Monday, 18 July 2011

Nantwich vet group wrong on ragwort

I have mentioned before that vets frequently get it wrong about Ragwort. This is a classic example from twitter today. Someone from the Nantwitch Vet Group has been tweeting poor information . Here are the tweets. It demonstrates how pervasive the misinformation about ragwort is.

TheEquineVets Nantwich Equine Vets
If you find Ragwort you MUST contact either the Landowner, Highways Agency or your Local Council.They are required by law to treat/remove it
Nantwich Equine Vets

Nantwich Equine Vets
TheEquineVets Nantwich Equine Vets
Some really great advice and information here about Ragwort - Please read this -

First of all they are wrong about the law. Landowners may be ordered to control certain plants including ragwort but they are not automatically required to do so.
This was the basis of several complaints to and consequent actions by the Advertising Standards Authority

The real problem is the website they are recommending. It is full of bad information. Firstly it,by implication, repeats the myth that ragwort seeds usually blow long distances. We know both from measurements and aerodynamics that they do not.
It repeats the legal myth. but worse it says this:

A horse can get ragwort poisoning without actually having any plants in their paddock! Seeds/spores from plants in neighboring fields can blow over and contaminate a paddock apparently free from plants. A horse can eat or inhale these - and cumulative poisoning can begin.

Let's start with simple biology. Flowering plants like ragwort have seeds but they do not have spores. It may be that they mean pollen grains but this hardly demonstrates proper knowledge of biology on the part of the webmaster. Improper knowledge on the part of a webmaster should warn against recommending a site.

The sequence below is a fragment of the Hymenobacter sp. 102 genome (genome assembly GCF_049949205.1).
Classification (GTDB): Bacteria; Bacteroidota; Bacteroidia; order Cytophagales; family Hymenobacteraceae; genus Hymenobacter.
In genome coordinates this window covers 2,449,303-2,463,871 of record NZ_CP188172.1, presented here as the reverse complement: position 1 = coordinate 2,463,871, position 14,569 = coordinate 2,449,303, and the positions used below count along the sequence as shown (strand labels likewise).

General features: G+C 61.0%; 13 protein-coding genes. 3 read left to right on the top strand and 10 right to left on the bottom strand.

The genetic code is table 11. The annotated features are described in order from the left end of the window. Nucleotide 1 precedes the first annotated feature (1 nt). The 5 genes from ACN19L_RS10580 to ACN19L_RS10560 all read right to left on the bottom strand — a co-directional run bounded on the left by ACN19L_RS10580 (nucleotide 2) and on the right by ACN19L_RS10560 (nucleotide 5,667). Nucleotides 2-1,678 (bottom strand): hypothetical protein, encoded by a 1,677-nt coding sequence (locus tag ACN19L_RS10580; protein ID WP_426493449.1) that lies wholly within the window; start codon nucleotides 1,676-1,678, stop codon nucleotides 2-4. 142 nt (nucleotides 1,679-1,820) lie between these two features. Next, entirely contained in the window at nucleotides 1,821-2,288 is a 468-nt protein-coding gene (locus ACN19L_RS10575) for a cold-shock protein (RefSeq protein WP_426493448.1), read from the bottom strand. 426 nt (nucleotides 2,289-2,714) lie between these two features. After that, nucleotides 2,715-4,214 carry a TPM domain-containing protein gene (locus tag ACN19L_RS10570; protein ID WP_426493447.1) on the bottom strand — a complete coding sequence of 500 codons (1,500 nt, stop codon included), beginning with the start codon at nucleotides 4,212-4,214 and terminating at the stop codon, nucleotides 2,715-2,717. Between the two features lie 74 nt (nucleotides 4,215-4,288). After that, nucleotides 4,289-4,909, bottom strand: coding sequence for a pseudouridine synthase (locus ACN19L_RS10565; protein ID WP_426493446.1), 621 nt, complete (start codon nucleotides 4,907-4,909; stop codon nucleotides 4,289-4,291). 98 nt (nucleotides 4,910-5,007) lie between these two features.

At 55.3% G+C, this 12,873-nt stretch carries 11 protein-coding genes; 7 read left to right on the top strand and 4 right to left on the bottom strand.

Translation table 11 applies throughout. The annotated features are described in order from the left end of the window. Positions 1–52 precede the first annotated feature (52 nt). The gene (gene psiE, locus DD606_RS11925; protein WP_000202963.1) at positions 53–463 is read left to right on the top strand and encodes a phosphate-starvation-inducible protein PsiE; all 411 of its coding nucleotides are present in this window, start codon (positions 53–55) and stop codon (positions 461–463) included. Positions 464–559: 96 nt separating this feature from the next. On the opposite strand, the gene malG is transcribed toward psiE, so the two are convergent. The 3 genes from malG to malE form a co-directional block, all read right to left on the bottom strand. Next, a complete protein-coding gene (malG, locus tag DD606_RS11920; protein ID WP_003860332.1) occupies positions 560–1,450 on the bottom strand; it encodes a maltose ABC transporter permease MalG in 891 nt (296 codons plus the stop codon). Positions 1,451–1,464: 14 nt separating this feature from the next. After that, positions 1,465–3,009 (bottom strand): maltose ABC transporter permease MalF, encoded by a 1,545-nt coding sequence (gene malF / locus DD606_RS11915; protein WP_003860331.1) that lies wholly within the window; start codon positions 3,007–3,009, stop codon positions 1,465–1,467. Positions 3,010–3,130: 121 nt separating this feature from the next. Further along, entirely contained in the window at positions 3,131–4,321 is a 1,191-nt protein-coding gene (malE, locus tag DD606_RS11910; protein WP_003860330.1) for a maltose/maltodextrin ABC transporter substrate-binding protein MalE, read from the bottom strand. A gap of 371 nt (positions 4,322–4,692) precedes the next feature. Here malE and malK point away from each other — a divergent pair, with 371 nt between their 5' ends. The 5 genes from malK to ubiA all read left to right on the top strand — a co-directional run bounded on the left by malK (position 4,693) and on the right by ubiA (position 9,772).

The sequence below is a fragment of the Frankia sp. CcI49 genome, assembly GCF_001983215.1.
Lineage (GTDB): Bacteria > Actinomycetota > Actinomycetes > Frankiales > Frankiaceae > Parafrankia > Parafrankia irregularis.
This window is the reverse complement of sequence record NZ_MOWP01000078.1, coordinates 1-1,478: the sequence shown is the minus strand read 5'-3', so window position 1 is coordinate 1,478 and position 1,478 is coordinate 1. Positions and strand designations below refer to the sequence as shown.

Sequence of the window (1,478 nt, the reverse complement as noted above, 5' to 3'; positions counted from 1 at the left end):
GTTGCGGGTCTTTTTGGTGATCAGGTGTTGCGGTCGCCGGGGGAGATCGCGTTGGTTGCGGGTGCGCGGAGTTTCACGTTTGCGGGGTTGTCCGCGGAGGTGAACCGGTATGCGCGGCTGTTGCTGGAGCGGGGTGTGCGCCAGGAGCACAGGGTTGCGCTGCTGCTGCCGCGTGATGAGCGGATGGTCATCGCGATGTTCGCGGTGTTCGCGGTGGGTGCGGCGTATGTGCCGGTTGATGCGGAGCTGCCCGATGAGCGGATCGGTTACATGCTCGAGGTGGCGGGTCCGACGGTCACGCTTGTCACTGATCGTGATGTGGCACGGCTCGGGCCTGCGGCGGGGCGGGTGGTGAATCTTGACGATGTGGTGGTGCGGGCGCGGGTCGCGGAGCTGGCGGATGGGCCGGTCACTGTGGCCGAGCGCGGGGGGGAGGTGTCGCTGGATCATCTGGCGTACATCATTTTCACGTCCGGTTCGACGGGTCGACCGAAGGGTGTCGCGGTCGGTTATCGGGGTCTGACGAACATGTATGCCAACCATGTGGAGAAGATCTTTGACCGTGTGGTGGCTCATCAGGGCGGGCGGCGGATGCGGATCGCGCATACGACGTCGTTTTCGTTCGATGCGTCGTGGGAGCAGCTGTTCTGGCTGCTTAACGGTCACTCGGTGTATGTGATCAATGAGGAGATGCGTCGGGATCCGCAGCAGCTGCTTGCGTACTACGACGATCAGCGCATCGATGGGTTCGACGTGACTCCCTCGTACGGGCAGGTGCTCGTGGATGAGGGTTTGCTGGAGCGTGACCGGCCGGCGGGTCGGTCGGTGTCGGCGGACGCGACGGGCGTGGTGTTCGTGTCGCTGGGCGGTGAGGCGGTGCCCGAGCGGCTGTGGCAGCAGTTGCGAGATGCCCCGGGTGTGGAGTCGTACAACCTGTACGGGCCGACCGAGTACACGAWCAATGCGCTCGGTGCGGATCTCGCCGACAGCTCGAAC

I wrote about this before when this myth occurred somewhere else so I shall just basically repeat what I said then.

Firstly, whilst it is true that ragwort poisoning can be cumulative. The lethal dose is so high that it is often measured in percentages of body weight. The dose is minuscule!

Secondly, if you look at the biochemistry you can see the impossibility of this kind of poisoning. The toxins in ragwort are not actually poisonous in themselves. They have to undergo a conversion process. Some are destroyed in the digestive process. Some will be excreted unchanged. If they get through this then, and only then, they are converted into the breakdown products are they toxic and then those breakdown products are so reactive that they will react with almost anything in the cell. It is only those that reach the DNA in the cell nucleus that have a toxic effect and then if the damage is minor which it certainly would be, there are DNA repair mechanisms which would likely nullify any damage.

As ever good information on ragwort may be obtained from these sites.
Ragwort facts
Ragwort myths and facts
Ragwort the sense and the nonsense.
Ragwort Hysteria latest entries

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